In honor of Mental Health Awareness Month, we’ve gathered a list of children’s and YA titles being published this year that highlight the many ways mental health can affect young people, and the varying paths to managing emotions.

Picture Books

A Blue Kind of Day

Rachel Tomlinson, illus. by Tori-Jay Mordey. Kokila, $17.99 Apr. 5 ISBN 978-0-593-32401-1.Ages 4–8.

Coen is struggling with his emotions, despite his family’s attempts to cheer him up in their own ways. Finally, they learn that in order to help one another, they have to listen.

The Big Worry Day

K.A. Reynolds, illus. by Chloe Dominique. Viking, $17.99 Aug. 22 ISBN 978-0-593-46563-9. Ages 4–8.

A girl and her dog similarly get worried often. In order to get through their day of adventures, the girl will have to come prepared to soothe both of their anxieties.

Brave Enough

Rob Justus. Page Street, $17.99 Feb. 22 ISBN 978-1-64567-349-1. Ages 4–8.

Little Brother is terrified of monsters, and Big Sister doesn’t believe in them. But when Big Sister takes him on adventure to overcome his fears and gets them into some monstrous trouble, Little Brother is ready to prove that he can be brave.

Brave Every Day

Trudy Ludwig, illus by Patrice Barton. Knopf, $18.99 June 28 ISBN 978-0-593-30637-6. Ages 3–7.

On a class trip to the aquarium, Camila can feel her anxiety building and wants to do what she does best: hide. But finding another classmate in need of comforting helps her learn that compassion might be the best calming agent of all.

Don’t Worry, Murray

David Ezra Stein. HarperCollins/Balzer + Bray, $17.99 June 7 ISBN 978-0-06-284524-5. Ages 4–8.

Murray the dog has lots of worries about the big world around him, but starts to overcome these fears step by step.

Dragons on the Inside (And Other Big Feelings)

Valerie Coulman, illus. by Alexandra Colombo. Free Spirit, $16.99 Oct. 25 ISBN 978-1-63198-540-9. Ages 4–8.

On the inside, a child’s emotions come to life in the form of dragons and creatures, and as he works on his mental battles, he learns to communicate his inner turmoil to the “outside” for help.

Everybody Feels Fear

Ashwin Chacko. DK, $16.99 Nov. 1 ISBN 978-0-7440-6262-5. Ages 3–5.

This picture book aims to comfort children and remind them that everyone feels afraid sometimes, but we can all overcome that negative feeling.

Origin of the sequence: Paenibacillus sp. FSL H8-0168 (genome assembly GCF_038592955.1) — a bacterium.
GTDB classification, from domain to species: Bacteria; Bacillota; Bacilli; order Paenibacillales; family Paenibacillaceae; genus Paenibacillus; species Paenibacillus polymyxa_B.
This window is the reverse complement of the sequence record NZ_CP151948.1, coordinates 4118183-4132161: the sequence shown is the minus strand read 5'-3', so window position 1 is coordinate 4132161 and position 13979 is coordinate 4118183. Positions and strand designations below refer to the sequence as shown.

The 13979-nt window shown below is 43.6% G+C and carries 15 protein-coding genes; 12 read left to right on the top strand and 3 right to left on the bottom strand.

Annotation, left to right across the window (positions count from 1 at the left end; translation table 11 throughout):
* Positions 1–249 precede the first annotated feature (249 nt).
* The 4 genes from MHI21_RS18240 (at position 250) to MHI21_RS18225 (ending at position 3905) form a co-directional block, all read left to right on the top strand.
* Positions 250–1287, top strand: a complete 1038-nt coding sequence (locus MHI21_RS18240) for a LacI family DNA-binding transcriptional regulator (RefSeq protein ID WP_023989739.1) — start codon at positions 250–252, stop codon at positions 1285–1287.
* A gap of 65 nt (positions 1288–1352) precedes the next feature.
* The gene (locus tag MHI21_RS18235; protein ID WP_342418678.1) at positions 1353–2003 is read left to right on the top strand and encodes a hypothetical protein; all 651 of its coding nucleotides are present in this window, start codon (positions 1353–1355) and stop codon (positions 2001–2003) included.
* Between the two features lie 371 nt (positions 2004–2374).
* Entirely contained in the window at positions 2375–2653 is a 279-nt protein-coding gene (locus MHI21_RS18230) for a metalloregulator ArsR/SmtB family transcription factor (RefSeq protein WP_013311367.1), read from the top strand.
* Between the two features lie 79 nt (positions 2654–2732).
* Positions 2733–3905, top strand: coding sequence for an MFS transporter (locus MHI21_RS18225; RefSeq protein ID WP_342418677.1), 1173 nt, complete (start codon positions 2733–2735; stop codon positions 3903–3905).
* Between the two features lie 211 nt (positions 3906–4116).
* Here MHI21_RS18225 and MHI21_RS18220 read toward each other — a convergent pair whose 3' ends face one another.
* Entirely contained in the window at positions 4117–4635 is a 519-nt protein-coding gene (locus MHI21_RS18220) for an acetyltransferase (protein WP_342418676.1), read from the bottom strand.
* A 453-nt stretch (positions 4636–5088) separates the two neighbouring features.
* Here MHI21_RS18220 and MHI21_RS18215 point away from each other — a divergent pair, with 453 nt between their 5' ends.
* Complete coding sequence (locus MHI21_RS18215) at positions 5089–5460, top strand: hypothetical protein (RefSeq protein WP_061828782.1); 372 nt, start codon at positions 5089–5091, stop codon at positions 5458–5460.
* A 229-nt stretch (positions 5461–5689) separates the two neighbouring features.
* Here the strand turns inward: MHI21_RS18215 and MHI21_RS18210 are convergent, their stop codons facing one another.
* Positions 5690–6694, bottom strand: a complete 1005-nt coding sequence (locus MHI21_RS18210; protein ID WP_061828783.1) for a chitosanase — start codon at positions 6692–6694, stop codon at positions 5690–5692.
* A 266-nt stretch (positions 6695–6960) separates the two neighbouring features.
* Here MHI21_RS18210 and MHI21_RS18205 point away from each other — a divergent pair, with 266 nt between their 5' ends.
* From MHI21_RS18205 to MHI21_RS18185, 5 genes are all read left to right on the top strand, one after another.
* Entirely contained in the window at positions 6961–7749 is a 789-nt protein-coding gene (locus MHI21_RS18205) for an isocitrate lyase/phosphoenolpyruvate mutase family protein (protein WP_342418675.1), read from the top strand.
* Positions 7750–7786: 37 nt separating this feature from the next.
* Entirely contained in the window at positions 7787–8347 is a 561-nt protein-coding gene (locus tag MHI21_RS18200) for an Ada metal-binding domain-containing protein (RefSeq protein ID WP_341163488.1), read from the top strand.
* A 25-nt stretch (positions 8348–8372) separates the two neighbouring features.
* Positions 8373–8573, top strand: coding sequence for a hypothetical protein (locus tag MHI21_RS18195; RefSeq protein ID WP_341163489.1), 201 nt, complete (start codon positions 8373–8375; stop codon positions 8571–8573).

Everything in Its Place

Pauline David-Sax illus. by Charnelle Pinkney Barlow. Random House, $17.99 July 19 ISBN 978-0-593-37882-3. Ages 4–8.

Shy Nicky’s safe space is the library, and when it closes for the week, Nicky faces her social anxieties and unlocks a new sense of belonging.

Growing Pangs

Kathryn Ormsbee, illus. by Molly Brooks. Random House, $12.99 May 3 ISBN 978-0-593-30131-9. Ages 8–12.

Though Katie and Kacey are different, they are best friends. But after Kacey starts drifting away from her at summer camp, it’s all Katie can think about when she arrives back home, and Katie fears her habits that help her stop worrying may prevent her from ever fitting in.

Hattie Harmony: Worry Detective

Elizabeth Olsen and Robbie Arnett, illus. by Marissa Valdez. Viking, $17.99 June 28 ISBN 978-0-593-35144-4. Ages 4–8.

Hattie Harmony the worry detective can always find just the right thing to help her friends, especially on a nerve-wracking day like the first day of school. But when Hattie begins to feel worried herself, she must learn to overcome her own fears.

How to Train Your Pet Brain

Nelly Buchet, illus. by Amy Jindra. Beaming Books, $17.99 Feb. 22 ISBN 978-1-5064-8050-3. Ages 3–8.

A girl attempts to train her unruly pet brain in order to work together to process her feelings.

I Want to Be Mad for a While

Barney Saltzberg. Orchard, $9.99 Aug. 2 ISBN 978-1-338-66654-0. Ages 3–5.

A cat wants to sit in his feelings of anger for a while, in this picture book that explores negative feelings, how to communicate them, and how to move past them.

In the Blue

Erin Hourigan. Little, Brown, $18.99 May 3 ISBN 978-0-316-49762-6. Ages 4–8.